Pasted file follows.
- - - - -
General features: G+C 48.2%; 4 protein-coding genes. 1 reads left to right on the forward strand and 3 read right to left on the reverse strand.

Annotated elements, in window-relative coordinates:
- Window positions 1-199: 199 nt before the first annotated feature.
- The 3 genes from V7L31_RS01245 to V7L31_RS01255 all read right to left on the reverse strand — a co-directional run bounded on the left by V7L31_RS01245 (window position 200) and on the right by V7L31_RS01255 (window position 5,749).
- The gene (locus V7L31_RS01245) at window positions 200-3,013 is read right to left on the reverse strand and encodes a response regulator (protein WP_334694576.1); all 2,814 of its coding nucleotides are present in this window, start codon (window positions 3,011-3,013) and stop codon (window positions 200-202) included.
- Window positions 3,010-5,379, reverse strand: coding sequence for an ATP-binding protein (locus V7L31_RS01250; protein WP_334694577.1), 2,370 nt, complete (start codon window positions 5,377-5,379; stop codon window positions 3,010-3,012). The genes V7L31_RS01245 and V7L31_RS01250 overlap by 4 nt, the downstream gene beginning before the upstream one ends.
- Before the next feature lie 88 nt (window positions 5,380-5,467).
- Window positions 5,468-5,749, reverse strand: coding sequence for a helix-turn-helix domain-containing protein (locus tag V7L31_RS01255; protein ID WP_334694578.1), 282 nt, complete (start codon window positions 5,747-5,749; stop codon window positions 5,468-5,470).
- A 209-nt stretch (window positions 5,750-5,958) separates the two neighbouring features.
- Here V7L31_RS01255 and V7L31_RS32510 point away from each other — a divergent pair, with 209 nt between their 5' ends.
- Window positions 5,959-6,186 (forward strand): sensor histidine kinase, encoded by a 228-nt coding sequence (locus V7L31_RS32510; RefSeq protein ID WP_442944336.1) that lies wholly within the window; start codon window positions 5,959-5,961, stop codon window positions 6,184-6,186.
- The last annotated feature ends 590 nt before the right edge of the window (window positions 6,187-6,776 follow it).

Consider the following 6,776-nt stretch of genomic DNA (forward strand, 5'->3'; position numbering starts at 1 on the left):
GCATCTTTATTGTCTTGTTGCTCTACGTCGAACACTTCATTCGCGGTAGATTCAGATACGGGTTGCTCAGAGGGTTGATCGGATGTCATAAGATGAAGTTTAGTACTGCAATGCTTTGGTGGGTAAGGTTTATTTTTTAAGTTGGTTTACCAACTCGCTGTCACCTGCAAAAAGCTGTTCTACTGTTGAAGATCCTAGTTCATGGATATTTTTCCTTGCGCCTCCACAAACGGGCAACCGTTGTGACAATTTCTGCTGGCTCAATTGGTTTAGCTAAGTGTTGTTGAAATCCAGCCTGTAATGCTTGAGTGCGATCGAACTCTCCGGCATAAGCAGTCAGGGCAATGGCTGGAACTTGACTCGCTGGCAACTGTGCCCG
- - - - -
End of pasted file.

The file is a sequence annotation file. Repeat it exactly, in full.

General features: G+C 48.2%; 4 protein-coding genes. 1 reads left to right on the forward strand and 3 read right to left on the reverse strand.

Annotated elements, in window-relative coordinates:
- Window positions 1-199: 199 nt before the first annotated feature.
- The 3 genes from V7L31_RS01245 to V7L31_RS01255 all read right to left on the reverse strand — a co-directional run bounded on the left by V7L31_RS01245 (window position 200) and on the right by V7L31_RS01255 (window position 5,749).
- The gene (locus V7L31_RS01245) at window positions 200-3,013 is read right to left on the reverse strand and encodes a response regulator (protein WP_334694576.1); all 2,814 of its coding nucleotides are present in this window, start codon (window positions 3,011-3,013) and stop codon (window positions 200-202) included.
- Window positions 3,010-5,379, reverse strand: coding sequence for an ATP-binding protein (locus V7L31_RS01250; protein WP_334694577.1), 2,370 nt, complete (start codon window positions 5,377-5,379; stop codon window positions 3,010-3,012). The genes V7L31_RS01245 and V7L31_RS01250 overlap by 4 nt, the downstream gene beginning before the upstream one ends.
- Before the next feature lie 88 nt (window positions 5,380-5,467).
- Window positions 5,468-5,749, reverse strand: coding sequence for a helix-turn-helix domain-containing protein (locus tag V7L31_RS01255; protein ID WP_334694578.1), 282 nt, complete (start codon window positions 5,747-5,749; stop codon window positions 5,468-5,470).
- A 209-nt stretch (window positions 5,750-5,958) separates the two neighbouring features.
- Here V7L31_RS01255 and V7L31_RS32510 point away from each other — a divergent pair, with 209 nt between their 5' ends.
- Window positions 5,959-6,186 (forward strand): sensor histidine kinase, encoded by a 228-nt coding sequence (locus V7L31_RS32510; RefSeq protein ID WP_442944336.1) that lies wholly within the window; start codon window positions 5,959-5,961, stop codon window positions 6,184-6,186.
- The last annotated feature ends 590 nt before the right edge of the window (window positions 6,187-6,776 follow it).

Consider the following 6,776-nt stretch of genomic DNA (forward strand, 5'->3'; position numbering starts at 1 on the left):
GCATCTTTATTGTCTTGTTGCTCTACGTCGAACACTTCATTCGCGGTAGATTCAGATACGGGTTGCTCAGAGGGTTGATCGGATGTCATAAGATGAAGTTTAGTACTGCAATGCTTTGGTGGGTAAGGTTTATTTTTTAAGTTGGTTTACCAACTCGCTGTCACCTGCAAAAAGCTGTTCTACTGTTGAAGATCCTAGTTCATGGATATTTTTCCTTGCGCCTCCACAAACGGGCAACCGTTGTGACAATTTCTGCTGGCTCAATTGGTTTAGCTAAGTGTTGTTGAAATCCAGCCTGTAATGCTTGAGTGCGATCGAACTCTCCGGCATAAGCAGTCAGGGCAATGGCTGGAACTTGACTCGCTGGCAACTGTGCCCG